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Building The Perfect Machine
by Matt Forsman on Oct 21, 2004
A gaunt Christian Bale (American Psycho) leads a bleak existence as Trevor Reznik, an insomniac machine operator. Despite his emaciated appearance, it’s quite evident that Reznik is toting some serious baggage. He is leaden as he plods through his marginal existence lifelessly. A bizarre workplace tragedy throws Reznik’s feeble existence into a tailspin raising questions about who Reznik is, his past, and ultimately, his sanity.
Bale turns in a brilliant performance as the tortured, insomniac machine operator. Bale’s performance is impressive both physically and emotionally. In addition to losing sixty plus pounds to play the role of Reznik, Bale brings a profound emotional fraying to his portrayal of the exhausted and tormented machinist. Reality is a concept that is ill defined at best in Reznik’s world. Reznik teeters precipitously on the tightrope of sanity and Bale walks this tightrope with uncommon grace.
Complimenting Bale’s powerful performance is Jennifer Jason Leigh’s turn as Reznik’s prostitute girlfriend, Stevie. Stevie ekes out a comparably bleak existence as a cheap hooker who has an affinity for abusive men and the skeletal Reznik. On the upside, Stevie doesn’t suffer from pronounced insomnia as her favorite ‘John’, Reznik does. Leigh vividly portrays a woman who is emotionally and physically wasted. It is a depressingly fitting couple Reznik and Stevie make.
Reznik’s tenuous grasp on reality takes a turn for the worse when he witnesses a horrific tragedy while on the job. Complicating matters is the strange appearance of a menacing bald man (‘Ivan’) in the factory where Reznik works. It is while staring at the enigmatic Ivan distractedly that tragedy befalls the coworker Reznik was supposed to be helping. This tragedy catalyzes a bizarre series of hallucinations, revelations, and ultimately, more tragedy.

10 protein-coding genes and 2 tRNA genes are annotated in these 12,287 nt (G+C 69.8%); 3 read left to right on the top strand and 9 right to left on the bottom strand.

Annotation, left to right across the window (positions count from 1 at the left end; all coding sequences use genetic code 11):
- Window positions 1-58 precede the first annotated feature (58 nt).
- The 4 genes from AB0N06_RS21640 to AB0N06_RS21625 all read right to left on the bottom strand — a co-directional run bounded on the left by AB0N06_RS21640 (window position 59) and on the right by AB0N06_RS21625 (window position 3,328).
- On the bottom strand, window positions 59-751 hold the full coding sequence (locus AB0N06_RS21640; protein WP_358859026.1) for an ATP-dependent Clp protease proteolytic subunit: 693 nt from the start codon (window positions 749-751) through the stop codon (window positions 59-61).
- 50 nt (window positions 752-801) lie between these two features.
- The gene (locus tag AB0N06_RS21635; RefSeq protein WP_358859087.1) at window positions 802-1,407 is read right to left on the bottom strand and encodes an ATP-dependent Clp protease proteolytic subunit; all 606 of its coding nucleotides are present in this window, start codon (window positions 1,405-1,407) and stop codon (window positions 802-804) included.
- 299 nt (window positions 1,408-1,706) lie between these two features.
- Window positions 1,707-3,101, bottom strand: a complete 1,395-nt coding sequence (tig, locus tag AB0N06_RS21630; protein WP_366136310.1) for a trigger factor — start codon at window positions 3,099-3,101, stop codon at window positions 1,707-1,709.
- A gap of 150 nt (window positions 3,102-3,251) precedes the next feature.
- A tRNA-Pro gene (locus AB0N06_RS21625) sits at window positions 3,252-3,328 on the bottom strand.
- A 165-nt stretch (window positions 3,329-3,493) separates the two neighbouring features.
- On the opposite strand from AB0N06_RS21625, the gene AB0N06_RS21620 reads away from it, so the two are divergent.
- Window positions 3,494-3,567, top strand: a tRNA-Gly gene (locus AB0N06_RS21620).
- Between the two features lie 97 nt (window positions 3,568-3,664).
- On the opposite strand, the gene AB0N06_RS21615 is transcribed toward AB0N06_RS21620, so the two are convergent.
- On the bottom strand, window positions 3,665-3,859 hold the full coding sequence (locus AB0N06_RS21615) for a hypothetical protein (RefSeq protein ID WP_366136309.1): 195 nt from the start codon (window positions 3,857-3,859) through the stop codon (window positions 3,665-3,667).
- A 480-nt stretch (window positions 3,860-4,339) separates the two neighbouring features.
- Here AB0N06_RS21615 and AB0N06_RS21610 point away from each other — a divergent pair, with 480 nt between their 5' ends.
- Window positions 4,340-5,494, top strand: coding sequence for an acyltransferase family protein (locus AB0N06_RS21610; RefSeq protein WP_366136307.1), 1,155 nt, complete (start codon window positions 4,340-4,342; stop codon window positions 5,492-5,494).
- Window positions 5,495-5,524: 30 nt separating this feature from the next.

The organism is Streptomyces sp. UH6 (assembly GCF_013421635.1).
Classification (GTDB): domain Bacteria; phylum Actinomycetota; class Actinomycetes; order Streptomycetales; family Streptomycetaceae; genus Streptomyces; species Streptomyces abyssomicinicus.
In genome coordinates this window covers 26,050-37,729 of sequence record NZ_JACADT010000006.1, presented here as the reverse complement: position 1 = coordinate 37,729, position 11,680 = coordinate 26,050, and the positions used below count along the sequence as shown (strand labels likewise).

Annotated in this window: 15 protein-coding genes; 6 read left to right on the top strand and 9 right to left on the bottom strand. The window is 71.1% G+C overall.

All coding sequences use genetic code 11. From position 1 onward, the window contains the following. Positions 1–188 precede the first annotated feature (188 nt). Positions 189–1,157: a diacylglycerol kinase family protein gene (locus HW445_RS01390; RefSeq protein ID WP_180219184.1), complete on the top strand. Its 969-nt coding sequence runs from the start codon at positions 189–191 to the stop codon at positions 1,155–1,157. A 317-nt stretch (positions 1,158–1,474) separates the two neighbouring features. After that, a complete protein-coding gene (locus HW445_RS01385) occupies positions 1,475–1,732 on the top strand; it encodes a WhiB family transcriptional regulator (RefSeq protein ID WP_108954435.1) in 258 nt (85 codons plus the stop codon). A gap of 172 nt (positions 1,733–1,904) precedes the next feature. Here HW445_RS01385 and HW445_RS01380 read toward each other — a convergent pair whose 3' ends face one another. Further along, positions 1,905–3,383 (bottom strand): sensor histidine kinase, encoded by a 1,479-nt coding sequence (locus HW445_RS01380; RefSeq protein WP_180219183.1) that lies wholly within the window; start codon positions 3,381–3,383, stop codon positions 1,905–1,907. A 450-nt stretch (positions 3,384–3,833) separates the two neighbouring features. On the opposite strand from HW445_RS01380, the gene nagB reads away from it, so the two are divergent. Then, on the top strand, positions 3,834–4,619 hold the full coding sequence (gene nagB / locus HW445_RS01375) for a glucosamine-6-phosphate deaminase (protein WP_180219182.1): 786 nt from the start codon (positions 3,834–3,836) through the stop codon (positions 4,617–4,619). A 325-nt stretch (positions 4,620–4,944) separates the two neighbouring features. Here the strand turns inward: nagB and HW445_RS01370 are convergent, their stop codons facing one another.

How much of what Reznik experiences is real and how much of it is imagined is anyone’s guess. Reznik’s addled state begs the question. Perhaps Stevie captures it best when she says, ‘If you were any thinner, you wouldn’t exist’. Physically, Reznik is on the verge of disappearing. However, equally disturbing is the thin veneer of reality Reznik is clinging to.
Director Brad Anderson (Next Stop Wonderland) vividly creates a gray dystopian world that mirrors Reznik’s internal world. It’s a lifeless, soulless, dark world virtually devoid of any hope it seems. Anderson creates a waking nightmare in which only someone as troubled as Reznik could possibly reside. Anderson’s vision of this world dovetails nicely with Bale’s bleak characterization of Reznik. I don’t believe the sun shines once in The Machinist and given the events that transpire in the film, it’s not surprising.
Despite the lack of luminance in the film, The Machinist shines brilliantly. Brad Anderson’s story disturbs, but does so in a frightfully engaging manner and Bale’s performance as Reznik is Oscar worthy. Solid writing, direction, and performances round out one of the best films of the year and certainly one of the best psychological thrillers since Memento.
Rating: 4.5 Stars out of 5
by Matt Forsman on Oct 21, 2004